You seem sort of restless about these two plates! Well, the description you have so far is broadly right. The maker is Ralph Hall, who worked in partnership with his brother John, but then at some point also began to work in his own name and by 1822 the partnership was ended and he worked Swan Bank Pottery, Tunstall. In 1836 he took his son, also called Ralph into partnership and died in 1838. His son continued until 1849, when he retired.
Podmore Walker & Co had worked other potteries in Tunstall from 1834 and in 1849 took the Swan Bank Pottery from Ralph Hall & Co. (not in 1853 as some suggest).
The pattern is clearly named Asiatic Pheasants, as that appears on the backstamp. Asiatic Pheasants was to go on to have an illustrious career, as by 1880 it was the most popular pattern in production and made by many, many makers, outselling even Willow at this time. It was 99% printed in pale blue and often with a standard backstamp, with only initials to identify the maker.
Podmore Walker were prolific makers of Asiatic Pheasants and claimed on their backstamps to be the Original Makers. Later when they became Wedgwood & Co that claim was continued. The story goes that they actually "inherited" the pattern from Ralph Hall, when they took over Swan Bank Pottery, from the Hall family.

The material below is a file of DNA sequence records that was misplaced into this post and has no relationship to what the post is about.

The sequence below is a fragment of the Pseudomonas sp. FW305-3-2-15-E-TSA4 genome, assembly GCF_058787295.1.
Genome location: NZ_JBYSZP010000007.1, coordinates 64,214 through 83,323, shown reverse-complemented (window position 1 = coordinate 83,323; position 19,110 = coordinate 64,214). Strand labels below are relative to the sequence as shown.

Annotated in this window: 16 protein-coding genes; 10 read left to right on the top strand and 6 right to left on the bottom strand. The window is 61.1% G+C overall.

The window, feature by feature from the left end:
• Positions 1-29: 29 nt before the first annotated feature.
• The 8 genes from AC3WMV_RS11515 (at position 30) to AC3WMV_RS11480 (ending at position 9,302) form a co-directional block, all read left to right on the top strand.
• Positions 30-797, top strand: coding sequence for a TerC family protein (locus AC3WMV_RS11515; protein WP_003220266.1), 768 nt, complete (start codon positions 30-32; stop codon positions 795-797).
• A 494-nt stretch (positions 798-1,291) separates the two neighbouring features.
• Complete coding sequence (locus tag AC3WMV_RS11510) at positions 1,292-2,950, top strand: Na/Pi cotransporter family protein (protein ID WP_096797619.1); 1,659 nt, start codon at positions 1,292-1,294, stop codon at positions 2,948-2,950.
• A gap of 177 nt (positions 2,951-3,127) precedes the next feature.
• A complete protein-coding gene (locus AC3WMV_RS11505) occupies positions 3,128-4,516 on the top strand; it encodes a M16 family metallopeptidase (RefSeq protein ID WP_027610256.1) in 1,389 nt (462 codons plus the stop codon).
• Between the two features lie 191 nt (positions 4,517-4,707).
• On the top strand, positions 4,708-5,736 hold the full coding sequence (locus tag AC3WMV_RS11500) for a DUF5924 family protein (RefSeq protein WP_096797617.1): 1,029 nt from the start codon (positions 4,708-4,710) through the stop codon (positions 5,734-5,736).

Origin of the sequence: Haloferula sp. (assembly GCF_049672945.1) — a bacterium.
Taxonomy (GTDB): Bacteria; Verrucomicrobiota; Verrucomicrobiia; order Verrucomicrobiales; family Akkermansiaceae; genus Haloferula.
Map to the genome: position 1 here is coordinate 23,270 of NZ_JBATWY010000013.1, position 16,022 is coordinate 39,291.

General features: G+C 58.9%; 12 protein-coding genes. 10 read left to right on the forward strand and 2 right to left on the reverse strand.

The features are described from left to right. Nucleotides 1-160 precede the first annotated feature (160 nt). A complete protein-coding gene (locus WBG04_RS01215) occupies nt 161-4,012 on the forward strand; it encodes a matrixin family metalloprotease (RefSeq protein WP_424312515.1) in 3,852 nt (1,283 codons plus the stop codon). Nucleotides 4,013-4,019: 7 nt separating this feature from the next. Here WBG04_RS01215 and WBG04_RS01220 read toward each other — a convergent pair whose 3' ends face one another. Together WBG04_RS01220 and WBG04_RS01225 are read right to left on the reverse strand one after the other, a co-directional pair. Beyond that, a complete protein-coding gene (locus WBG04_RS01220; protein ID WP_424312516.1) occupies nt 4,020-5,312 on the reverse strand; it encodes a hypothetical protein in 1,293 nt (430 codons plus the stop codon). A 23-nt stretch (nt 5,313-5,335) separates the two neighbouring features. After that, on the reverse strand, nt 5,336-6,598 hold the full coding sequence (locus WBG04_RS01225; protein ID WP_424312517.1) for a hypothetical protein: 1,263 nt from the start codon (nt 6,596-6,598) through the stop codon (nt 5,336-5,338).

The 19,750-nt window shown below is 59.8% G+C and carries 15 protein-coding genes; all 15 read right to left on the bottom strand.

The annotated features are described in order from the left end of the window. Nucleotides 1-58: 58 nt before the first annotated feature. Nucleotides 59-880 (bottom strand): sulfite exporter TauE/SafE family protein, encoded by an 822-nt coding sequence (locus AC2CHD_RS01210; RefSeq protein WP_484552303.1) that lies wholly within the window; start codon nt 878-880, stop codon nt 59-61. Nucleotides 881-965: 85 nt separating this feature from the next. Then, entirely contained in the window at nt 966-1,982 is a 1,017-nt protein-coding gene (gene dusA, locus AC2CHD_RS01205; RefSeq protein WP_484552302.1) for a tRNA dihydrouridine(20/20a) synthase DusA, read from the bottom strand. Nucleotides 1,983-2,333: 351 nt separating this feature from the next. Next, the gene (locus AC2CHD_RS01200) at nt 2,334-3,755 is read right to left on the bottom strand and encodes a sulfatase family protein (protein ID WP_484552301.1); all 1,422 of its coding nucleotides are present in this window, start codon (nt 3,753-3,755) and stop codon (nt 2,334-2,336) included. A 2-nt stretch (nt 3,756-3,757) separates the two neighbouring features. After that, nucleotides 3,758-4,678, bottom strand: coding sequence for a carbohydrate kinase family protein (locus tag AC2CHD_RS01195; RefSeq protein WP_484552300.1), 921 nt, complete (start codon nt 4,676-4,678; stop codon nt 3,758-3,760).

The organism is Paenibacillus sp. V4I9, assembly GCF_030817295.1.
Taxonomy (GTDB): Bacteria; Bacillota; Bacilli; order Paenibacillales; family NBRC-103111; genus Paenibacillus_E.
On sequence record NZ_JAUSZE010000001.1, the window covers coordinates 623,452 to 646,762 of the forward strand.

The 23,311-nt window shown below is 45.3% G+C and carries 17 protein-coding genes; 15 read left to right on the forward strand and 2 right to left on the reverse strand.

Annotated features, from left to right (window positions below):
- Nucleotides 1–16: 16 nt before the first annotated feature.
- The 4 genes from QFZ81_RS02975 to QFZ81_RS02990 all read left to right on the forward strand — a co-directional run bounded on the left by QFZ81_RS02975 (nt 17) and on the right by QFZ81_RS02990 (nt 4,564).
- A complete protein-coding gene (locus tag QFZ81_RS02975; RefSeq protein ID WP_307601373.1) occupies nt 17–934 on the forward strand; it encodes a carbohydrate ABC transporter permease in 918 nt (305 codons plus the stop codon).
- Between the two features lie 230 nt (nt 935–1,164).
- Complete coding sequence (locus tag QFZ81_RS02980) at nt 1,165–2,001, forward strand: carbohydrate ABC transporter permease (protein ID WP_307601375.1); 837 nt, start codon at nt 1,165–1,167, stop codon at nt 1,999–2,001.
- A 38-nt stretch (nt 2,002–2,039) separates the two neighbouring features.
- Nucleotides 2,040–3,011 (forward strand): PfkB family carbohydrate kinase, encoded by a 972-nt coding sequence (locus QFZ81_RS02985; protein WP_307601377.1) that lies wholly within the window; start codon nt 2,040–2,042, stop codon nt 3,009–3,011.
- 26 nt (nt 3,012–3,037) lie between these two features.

The only flaw in that story is that Ralph Hall's Asiatic Pheasants pattern is rather more refined and subtly different from the Podmore Walker and later version. However, it does appear to be broadly true.
Ralph Hall made extensively for the North American market and his Asiatic Pheasants is found almost exclusively in the USA printed in black, although examples printed in pink are recorded.
We have a small platter in black with the printed R Hall backstamp and HALL impressed (we bought it in the USA). Personally I would date this to about 1830, but possibly a little later say 1835.
Your plates are part of this same Ralph Hall production. There is nothing mysterious about them. They are not rare, but then they are not common, sort of nicely in between. Pieces turn up for sale once a year or maybe every other year.
You have emailed me direct and we will continue the value discussion there!
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